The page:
Sunshine Keeps Shining

Family-owned restaurant transcends the changing times.
Randy Rosengren, April Hanson and chef Andy Ortis from Sunshine Factory.

It’s hard to envision Sunshine Factory as a ‘70’s era fern bar complete with its cedar building and plants in macrame hangers. But Sunshine Factory, now going on its fourth year in the Plymouth location, has established sustainable roots in the industry, which have enabled the family-owned restaurant to survive through multiple eras. In June, the restaurant turned 40, and celebrated the milestone with trivia, music and memorabilia from the era.

Randy Rosengren started Sunshine Factory in its original New Hope location in 1976 with his father, Earl. Sunshine Factory was created because the stars aligned in three ways. At the time, Rosengren had restaurant experience, already co-owning another restaurant. The city of New Hope changed its liquor license to allow private licenses. Lastly, Rosengren’s father, who was in the commercial construction business, had been developing the piece of land north of 42nd Avenue, part of which became home to Sunshine Factory for 37 years.

The Sunshine in the name reflects the time period. Coming out of the hippie era, not only did sunshine communicate warmth and feel-good positivity, but the word has other cultural ties, too. There was The Sunshine Boys, the movie that came out in 1975. There was The Sunshine, a local area band. But perhaps the biggest inspiration for the name was Sunshine Meat & Fish & Liquor Co., a restaurant Rosengren saw out in Palm Springs, Calif. that embodied many of the elements he had in mind for his restaurant.

“The goal was to be a community centered restaurant offering good value,” Rosengren says of the driving force behind Sunshine Factory. Although it has evolved with the changing times, the heart behind it has remained consistent. “Businesses must evolve, but it’s important while they are doing that, they don’t change. You can’t lose sight of what you are and who you are trying to be,” says Rosengren, who has seen societal, dining and eating trends drastically shift throughout the years.

Technology has dramatically changed as well. Rosengren remembers when the restaurant had phone booths and phone directories. He’s seen fax machines enter and almost exit the market. He’s watched the restaurant industry’s awareness for alcohol and consumption change. When Sunshine Factory opened, the drinking age was 18.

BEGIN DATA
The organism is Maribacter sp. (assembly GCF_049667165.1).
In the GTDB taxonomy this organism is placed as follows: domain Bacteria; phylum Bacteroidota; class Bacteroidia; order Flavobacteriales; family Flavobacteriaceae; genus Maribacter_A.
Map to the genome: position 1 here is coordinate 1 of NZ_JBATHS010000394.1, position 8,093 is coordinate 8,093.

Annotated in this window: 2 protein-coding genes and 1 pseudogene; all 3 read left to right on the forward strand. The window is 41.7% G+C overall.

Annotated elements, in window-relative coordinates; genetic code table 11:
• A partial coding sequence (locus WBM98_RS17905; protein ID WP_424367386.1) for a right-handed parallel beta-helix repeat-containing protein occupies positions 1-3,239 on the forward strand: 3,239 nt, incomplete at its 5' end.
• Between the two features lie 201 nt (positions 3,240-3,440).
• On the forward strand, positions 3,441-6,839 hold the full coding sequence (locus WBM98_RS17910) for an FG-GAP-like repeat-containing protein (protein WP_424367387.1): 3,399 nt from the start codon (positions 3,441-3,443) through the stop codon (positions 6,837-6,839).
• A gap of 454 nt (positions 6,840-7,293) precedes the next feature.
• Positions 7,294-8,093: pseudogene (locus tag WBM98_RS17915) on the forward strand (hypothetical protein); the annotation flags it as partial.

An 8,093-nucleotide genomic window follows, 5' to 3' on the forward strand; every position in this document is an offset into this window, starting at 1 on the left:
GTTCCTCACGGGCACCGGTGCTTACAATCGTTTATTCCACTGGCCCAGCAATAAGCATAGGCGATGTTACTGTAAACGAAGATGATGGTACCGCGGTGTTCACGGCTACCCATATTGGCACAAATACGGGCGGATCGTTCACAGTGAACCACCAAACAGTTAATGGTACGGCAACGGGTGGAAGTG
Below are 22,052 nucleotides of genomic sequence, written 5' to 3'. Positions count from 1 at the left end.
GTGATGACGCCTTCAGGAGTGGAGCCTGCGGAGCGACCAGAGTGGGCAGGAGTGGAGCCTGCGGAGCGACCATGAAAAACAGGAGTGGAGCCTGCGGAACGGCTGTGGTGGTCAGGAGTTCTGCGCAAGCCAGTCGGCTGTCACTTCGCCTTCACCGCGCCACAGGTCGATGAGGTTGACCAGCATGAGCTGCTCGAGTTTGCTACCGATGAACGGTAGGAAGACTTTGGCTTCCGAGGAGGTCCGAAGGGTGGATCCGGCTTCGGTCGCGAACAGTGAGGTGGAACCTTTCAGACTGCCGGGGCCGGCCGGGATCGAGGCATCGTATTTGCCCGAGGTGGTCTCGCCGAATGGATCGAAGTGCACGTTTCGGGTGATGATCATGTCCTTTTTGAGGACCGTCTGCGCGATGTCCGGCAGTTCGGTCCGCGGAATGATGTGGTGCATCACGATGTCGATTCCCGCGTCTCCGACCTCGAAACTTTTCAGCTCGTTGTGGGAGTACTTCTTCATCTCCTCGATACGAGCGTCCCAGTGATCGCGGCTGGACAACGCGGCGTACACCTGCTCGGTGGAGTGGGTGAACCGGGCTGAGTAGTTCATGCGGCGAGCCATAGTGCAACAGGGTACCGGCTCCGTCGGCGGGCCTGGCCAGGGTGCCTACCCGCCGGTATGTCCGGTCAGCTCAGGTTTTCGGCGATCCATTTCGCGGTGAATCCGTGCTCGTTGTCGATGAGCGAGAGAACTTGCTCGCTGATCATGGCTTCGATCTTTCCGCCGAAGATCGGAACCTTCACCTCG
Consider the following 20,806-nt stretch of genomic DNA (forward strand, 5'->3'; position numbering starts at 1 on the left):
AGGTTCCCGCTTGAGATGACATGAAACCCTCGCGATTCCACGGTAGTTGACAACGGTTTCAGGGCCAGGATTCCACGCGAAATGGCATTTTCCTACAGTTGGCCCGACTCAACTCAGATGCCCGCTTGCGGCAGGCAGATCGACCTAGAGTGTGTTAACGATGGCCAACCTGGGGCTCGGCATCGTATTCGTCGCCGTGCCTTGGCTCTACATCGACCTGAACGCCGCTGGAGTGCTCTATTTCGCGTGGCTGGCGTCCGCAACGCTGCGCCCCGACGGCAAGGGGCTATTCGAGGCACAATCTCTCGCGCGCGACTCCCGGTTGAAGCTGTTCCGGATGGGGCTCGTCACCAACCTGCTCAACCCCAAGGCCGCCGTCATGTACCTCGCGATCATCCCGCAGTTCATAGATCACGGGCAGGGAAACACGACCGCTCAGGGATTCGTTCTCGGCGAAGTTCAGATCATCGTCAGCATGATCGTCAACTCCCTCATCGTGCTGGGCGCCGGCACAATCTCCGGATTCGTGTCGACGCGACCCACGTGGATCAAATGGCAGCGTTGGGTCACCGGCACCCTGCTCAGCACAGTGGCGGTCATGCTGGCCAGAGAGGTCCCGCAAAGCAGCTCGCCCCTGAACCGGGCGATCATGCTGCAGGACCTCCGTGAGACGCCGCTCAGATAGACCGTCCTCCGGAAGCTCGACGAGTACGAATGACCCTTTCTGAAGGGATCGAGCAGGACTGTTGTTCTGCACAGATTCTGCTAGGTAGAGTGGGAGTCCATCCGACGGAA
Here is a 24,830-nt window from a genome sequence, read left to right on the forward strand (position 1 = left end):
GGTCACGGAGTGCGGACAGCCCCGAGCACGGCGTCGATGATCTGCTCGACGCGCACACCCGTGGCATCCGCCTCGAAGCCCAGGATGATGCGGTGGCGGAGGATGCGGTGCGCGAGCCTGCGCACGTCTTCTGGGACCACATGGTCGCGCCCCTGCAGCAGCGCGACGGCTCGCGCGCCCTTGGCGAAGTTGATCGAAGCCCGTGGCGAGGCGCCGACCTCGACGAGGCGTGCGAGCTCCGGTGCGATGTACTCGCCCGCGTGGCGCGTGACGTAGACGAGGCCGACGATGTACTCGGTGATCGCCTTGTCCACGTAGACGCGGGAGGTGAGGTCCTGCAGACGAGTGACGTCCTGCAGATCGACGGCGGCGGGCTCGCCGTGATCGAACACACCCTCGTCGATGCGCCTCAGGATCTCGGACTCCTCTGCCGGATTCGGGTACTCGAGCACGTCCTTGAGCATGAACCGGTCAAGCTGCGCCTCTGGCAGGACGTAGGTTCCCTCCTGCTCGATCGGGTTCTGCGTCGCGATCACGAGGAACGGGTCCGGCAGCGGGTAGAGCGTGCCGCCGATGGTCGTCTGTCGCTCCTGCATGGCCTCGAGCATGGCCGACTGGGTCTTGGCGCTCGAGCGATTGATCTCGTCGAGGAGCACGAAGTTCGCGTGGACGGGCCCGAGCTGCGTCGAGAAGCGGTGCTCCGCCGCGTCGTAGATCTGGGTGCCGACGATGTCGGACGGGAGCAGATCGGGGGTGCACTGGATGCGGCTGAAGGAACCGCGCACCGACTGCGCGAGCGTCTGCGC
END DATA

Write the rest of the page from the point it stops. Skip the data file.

Dietary outlook has evolved. “I think it’s safe to say that dining practices and what was important to people 40 years ago bears little resemblance to what is important today,” Rosengren says, adding that portion size was more important back then. “Also, red meat was king in the restaurant business,” he says. Sunshine Factory was once known for its prime rib. It was the business’s identity for many years. Today’s menu still features red meat, but it is not the central focus.

“We have aged as a business and our clientele, some of them, have aged right along with us,” Rosengren says. He says he feels a sense of accomplishment and contentment for being able to survive a high-mortality industry and for providing a service and a means of employment for so many people.

“If you stay stuck in one era, those are the places that don’t always progress,” says Sheila DeValk, a Sunshine Factory employee since 1984. DeValk, who worked as a waitress for the first 13 years, serves as a restaurant manager today. DeValk has seen many physical changes in the restaurant throughout her time, including the restaurant remodel in the late ‘80s. But it’s the people she remembers most vividly.

“You develop real connections with people,” DeValk says of both customers and employees, adding she sees many of them as family. “This is home for me. It’s not just a place to work.”